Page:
G. You want to observe the screen for about 30 to 60 seconds as it refreshes. Take note of the CPU Usage and 6 or so applications at the top of the list. Look for applications or widgets that keep popping up towards the top. Look for their Load. If you recognize any applications that you install but no longer use, remove them from your hand held. As with Spare Parts, if you see an app or widget that you know has a refresh time you can lengthen the refresh time of the app so that it runs less often. I find that my hand held responds better when the CPU Usage is roughly below 20%.

As a last tip for increasing your Android hand-held’s responsiveness: I observed that sometimes when I have notification icons in my notification bar, the hand-held appears to slow down. Once I clear them the hand-held is more responsive. So, my last tip is to keep your notification bar empty.

Now it is your turn. Let me know how these tips work for you and if you have any speed tips of your own.

Happy Dancing!

4 thoughts on “How To Make Your Android Hand-held Faster

  1. I’ve got a very simple way to get your Android to scream through it’s tasks. Upgrade to the Droid X, and you will be very impressed!

    I most definitely am, one week into the transition. FYI, I’m a long-time Palm user, and most recently, the original BB Storm Ugh, I’m so glad to be leaving that PoS behind!. Funny, I liked it in the beginning weeks, but that wore off pretty fast. As for my (second) Tungsten T3, I still have a spot for it on my desk, believe it or not.

    Perhaps I’ll want to return back to this post when I get a little more jaded with my Droid X. time will tell.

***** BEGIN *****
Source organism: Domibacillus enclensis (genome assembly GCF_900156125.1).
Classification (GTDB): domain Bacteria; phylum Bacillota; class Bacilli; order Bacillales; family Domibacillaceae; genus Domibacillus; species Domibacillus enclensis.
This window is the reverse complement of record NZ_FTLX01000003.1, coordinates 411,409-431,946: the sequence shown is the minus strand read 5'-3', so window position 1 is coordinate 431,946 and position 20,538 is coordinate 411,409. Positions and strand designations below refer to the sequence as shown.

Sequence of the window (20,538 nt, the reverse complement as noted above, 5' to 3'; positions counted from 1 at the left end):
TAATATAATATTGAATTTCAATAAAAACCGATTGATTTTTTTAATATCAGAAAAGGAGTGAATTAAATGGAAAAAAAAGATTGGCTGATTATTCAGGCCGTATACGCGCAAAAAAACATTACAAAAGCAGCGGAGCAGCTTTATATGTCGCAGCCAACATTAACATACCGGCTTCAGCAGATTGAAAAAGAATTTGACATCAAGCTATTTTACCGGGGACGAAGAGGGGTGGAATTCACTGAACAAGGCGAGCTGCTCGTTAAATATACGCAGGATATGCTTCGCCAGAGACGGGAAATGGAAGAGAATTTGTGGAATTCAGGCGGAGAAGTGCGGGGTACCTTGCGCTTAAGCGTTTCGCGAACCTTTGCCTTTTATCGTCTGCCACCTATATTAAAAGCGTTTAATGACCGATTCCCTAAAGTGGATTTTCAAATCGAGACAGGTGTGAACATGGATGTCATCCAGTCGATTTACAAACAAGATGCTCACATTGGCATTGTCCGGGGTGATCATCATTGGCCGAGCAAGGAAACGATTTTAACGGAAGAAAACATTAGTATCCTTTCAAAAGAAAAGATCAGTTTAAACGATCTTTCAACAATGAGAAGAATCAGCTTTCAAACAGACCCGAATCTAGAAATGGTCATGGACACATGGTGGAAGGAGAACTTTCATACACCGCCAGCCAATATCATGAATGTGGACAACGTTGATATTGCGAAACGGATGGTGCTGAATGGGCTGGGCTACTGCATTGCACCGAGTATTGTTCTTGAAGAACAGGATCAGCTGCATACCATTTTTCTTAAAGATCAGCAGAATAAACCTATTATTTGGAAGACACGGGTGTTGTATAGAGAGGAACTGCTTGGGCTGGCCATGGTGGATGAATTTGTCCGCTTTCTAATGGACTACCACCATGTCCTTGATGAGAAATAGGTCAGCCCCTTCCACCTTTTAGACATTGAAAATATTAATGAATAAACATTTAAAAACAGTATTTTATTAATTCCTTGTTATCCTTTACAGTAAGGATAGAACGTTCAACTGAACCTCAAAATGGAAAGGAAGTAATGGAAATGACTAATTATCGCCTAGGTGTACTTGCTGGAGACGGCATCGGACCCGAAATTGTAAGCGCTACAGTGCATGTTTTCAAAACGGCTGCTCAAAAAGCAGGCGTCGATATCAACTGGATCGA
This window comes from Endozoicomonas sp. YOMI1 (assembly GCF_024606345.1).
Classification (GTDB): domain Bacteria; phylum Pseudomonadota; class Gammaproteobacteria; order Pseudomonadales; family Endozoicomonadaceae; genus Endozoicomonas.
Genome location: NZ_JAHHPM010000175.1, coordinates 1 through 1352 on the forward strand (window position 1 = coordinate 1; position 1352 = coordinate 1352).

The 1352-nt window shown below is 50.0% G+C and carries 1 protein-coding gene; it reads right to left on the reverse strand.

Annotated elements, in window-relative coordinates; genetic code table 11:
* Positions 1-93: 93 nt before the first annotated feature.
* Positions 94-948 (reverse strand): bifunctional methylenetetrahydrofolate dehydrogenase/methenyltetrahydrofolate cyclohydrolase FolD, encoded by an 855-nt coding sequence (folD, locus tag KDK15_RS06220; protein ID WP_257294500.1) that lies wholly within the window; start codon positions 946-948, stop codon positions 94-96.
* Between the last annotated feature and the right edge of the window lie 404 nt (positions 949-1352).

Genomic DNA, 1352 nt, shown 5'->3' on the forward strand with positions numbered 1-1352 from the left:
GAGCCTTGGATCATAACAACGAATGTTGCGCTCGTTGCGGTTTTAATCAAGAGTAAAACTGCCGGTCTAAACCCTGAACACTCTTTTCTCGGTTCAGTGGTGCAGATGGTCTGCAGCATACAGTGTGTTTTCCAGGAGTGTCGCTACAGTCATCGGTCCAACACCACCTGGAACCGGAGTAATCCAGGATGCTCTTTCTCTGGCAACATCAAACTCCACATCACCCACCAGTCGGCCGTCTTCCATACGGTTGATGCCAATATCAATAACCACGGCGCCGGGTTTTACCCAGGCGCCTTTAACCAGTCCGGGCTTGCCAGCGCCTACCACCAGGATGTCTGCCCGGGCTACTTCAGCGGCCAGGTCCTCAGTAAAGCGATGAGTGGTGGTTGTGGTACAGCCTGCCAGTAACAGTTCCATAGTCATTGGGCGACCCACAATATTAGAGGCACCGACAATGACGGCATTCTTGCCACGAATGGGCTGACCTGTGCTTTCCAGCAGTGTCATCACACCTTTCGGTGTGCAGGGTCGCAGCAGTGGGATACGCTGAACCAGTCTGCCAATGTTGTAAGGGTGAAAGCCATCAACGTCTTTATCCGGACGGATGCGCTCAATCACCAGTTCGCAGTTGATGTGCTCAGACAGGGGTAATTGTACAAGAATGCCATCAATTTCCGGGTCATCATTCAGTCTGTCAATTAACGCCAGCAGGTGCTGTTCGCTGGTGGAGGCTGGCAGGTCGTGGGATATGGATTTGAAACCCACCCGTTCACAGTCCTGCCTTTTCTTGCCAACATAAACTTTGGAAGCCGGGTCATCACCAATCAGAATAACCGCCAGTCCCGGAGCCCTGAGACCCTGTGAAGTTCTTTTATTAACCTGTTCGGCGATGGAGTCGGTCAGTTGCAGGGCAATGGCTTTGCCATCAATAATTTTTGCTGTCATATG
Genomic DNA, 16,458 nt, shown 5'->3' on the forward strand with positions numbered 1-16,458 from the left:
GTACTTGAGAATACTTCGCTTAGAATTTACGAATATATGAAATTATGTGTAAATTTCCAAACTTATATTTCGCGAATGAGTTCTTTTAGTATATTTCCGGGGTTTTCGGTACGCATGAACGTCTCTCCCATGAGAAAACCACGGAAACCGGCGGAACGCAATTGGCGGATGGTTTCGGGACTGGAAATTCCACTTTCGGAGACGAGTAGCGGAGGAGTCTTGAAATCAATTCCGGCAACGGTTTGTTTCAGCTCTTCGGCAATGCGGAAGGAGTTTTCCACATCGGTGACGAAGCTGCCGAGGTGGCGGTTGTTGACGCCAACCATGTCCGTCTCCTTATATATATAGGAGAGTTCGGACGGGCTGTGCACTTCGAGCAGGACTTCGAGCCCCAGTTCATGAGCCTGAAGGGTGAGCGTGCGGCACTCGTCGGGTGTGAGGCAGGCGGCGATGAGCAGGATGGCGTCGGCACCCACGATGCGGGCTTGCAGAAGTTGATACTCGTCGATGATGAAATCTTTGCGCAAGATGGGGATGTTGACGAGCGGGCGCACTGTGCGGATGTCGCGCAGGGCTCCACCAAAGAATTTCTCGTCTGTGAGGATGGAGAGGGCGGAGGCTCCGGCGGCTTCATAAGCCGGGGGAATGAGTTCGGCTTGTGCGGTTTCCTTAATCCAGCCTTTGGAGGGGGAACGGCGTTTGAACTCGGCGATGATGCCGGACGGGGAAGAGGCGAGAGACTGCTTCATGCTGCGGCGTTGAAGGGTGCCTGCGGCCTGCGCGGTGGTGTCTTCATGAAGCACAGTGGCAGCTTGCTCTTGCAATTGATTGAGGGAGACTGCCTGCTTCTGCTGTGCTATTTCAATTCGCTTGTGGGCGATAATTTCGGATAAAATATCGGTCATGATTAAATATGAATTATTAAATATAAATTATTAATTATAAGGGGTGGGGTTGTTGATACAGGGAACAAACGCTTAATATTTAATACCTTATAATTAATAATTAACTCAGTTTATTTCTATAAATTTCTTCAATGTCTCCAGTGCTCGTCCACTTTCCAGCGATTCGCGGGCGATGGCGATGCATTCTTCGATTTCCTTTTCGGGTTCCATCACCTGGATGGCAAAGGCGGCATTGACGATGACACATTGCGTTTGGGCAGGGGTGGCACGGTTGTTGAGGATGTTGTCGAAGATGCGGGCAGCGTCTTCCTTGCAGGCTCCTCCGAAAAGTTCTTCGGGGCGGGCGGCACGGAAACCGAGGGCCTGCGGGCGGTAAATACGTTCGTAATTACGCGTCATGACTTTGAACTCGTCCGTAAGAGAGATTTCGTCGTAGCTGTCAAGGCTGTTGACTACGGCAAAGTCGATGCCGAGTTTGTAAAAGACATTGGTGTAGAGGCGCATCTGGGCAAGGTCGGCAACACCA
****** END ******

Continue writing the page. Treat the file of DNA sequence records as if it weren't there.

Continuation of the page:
2. Dan,
    Thanks for the suggestion. I’m a Sprint customer and not looking to change. I like the speed of the Evo but it is a little to big. It’s like an Ipad mini. I’m hoping HTC comes out with a smaller version of the Evo soon. Evo mini anyone?

  3. I am back, but with no tales of woe re: Droid X performance. So far, with over 75 apps installed, I’m still getting great response out of my phone. There’s no end in sight, although I have a feeling I’ll be dumping apps onto the SD card before too much longer!

    When I was growing up, the phone in my house was a big ugly black PoS Bell telephone that took forever to dial out on. I can’t even compare that to the amazing and sophisticated piece of equipment I now use. Further, I can’t imagine what our smartphones will look like in 10 or 20 years.

  4. I just got a Droid X, and yeah, the thing is *fast*. The overall design is pretty good too, though there are issues, like no navigation button and a too-clever web browser. Anybody know a way I can install the generic android browser?

    But “upgrade your hardware” is not advice everybody can take. And here’s some advice they can: delete stuff you’re not using. Many Android apps seem to have a nasty case of memory bloat, so it doesn’t take a lot of them to clog up memory — and without a lot of free space, the OS can’t run efficiently. The app manager will give you a list of apps sorted by memory footprint. Likely there are space hogs you can do without.

    I’m a little puzzled as to how Droid X so thoroughly avoids this problem. It has more RAM than the competition, but not that much more. And the fast CPU isn’t going to make clogged memory any faster, any more than a Ferrari can overcome traffic gridlock. There must be some clever memory management hardware in there.